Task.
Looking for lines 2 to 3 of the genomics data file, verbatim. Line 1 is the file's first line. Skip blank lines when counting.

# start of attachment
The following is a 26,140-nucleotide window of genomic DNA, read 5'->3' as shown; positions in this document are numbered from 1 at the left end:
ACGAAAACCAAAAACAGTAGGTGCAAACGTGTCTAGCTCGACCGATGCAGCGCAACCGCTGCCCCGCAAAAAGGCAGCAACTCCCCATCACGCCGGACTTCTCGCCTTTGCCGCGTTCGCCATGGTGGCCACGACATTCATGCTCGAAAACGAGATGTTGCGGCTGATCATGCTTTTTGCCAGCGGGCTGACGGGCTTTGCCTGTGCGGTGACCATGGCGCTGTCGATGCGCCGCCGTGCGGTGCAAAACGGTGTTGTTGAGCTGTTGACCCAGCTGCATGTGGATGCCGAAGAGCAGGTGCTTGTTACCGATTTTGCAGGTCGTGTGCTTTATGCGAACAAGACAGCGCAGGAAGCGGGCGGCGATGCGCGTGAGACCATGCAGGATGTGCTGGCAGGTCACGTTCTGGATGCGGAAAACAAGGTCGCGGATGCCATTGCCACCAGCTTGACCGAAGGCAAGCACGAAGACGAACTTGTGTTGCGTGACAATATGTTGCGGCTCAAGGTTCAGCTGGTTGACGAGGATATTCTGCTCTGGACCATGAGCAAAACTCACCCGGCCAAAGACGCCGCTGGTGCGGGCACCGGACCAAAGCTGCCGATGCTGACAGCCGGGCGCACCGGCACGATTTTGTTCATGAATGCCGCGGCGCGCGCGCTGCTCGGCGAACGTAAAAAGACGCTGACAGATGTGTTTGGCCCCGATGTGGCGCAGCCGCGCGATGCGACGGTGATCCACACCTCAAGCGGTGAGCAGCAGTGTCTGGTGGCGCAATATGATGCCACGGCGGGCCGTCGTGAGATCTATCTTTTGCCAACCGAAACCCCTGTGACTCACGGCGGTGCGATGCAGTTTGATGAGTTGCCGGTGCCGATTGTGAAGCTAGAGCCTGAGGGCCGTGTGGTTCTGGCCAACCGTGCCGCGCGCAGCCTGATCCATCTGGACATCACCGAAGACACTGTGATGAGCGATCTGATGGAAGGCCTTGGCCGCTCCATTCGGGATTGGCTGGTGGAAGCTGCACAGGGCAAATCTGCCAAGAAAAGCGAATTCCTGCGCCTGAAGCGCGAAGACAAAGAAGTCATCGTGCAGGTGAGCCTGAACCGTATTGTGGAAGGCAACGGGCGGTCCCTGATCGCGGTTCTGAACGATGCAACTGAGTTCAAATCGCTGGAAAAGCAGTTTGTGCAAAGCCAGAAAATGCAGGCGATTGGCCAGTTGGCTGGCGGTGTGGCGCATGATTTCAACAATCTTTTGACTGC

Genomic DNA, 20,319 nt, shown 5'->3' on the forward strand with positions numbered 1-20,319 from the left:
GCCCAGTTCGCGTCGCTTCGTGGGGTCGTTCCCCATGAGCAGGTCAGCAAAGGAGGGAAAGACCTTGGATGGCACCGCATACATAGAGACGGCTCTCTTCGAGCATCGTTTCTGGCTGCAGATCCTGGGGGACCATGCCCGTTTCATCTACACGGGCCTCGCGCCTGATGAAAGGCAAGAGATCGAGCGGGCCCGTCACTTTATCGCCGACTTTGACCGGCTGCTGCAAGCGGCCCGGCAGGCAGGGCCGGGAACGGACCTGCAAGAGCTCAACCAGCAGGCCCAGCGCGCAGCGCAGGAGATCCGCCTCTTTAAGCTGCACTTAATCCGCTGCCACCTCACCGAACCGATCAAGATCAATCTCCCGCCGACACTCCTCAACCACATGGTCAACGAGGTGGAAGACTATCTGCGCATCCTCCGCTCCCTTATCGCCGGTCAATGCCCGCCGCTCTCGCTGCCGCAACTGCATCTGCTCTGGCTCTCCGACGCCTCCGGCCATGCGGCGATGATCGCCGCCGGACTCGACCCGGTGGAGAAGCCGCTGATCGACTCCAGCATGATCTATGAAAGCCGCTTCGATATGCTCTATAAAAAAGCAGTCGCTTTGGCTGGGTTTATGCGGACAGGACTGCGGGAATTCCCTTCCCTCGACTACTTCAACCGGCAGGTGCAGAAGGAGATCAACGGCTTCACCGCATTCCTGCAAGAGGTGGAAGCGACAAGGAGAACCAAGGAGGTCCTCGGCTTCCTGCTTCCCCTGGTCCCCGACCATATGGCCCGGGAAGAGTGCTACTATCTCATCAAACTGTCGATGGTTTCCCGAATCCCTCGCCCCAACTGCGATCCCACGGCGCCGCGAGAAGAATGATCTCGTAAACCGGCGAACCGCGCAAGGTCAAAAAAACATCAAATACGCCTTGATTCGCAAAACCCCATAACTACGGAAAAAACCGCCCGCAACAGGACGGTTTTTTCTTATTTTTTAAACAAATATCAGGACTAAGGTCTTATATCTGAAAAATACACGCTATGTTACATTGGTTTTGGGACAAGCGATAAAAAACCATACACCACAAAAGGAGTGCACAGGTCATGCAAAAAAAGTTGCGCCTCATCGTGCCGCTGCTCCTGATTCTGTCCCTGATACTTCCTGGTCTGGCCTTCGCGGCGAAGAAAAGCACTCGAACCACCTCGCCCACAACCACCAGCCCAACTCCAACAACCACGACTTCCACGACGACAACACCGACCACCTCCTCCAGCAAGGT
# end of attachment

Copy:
ACGAAAACCAAAAACAGTAGGTGCAAACGTGTCTAGCTCGACCGATGCAGCGCAACCGCTGCCCCGCAAAAAGGCAGCAACTCCCCATCACGCCGGACTTCTCGCCTTTGCCGCGTTCGCCATGGTGGCCACGACATTCATGCTCGAAAACGAGATGTTGCGGCTGATCATGCTTTTTGCCAGCGGGCTGACGGGCTTTGCCTGTGCGGTGACCATGGCGCTGTCGATGCGCCGCCGTGCGGTGCAAAACGGTGTTGTTGAGCTGTTGACCCAGCTGCATGTGGATGCCGAAGAGCAGGTGCTTGTTACCGATTTTGCAGGTCGTGTGCTTTATGCGAACAAGACAGCGCAGGAAGCGGGCGGCGATGCGCGTGAGACCATGCAGGATGTGCTGGCAGGTCACGTTCTGGATGCGGAAAACAAGGTCGCGGATGCCATTGCCACCAGCTTGACCGAAGGCAAGCACGAAGACGAACTTGTGTTGCGTGACAATATGTTGCGGCTCAAGGTTCAGCTGGTTGACGAGGATATTCTGCTCTGGACCATGAGCAAAACTCACCCGGCCAAAGACGCCGCTGGTGCGGGCACCGGACCAAAGCTGCCGATGCTGACAGCCGGGCGCACCGGCACGATTTTGTTCATGAATGCCGCGGCGCGCGCGCTGCTCGGCGAACGTAAAAAGACGCTGACAGATGTGTTTGGCCCCGATGTGGCGCAGCCGCGCGATGCGACGGTGATCCACACCTCAAGCGGTGAGCAGCAGTGTCTGGTGGCGCAATATGATGCCACGGCGGGCCGTCGTGAGATCTATCTTTTGCCAACCGAAACCCCTGTGACTCACGGCGGTGCGATGCAGTTTGATGAGTTGCCGGTGCCGATTGTGAAGCTAGAGCCTGAGGGCCGTGTGGTTCTGGCCAACCGTGCCGCGCGCAGCCTGATCCATCTGGACATCACCGAAGACACTGTGATGAGCGATCTGATGGAAGGCCTTGGCCGCTCCATTCGGGATTGGCTGGTGGAAGCTGCACAGGGCAAATCTGCCAAGAAAAGCGAATTCCTGCGCCTGAAGCGCGAAGACAAAGAAGTCATCGTGCAGGTGAGCCTGAACCGTATTGTGGAAGGCAACGGGCGGTCCCTGATCGCGGTTCTGAACGATGCAACTGAGTTCAAATCGCTGGAAAAGCAGTTTGTGCAAAGCCAGAAAATGCAGGCGATTGGCCAGTTGGCTGGCGGTGTGGCGCATGATTTCAACAATCTTTTGACTGC

Genomic DNA, 20,319 nt, shown 5'->3' on the forward strand with positions numbered 1-20,319 from the left: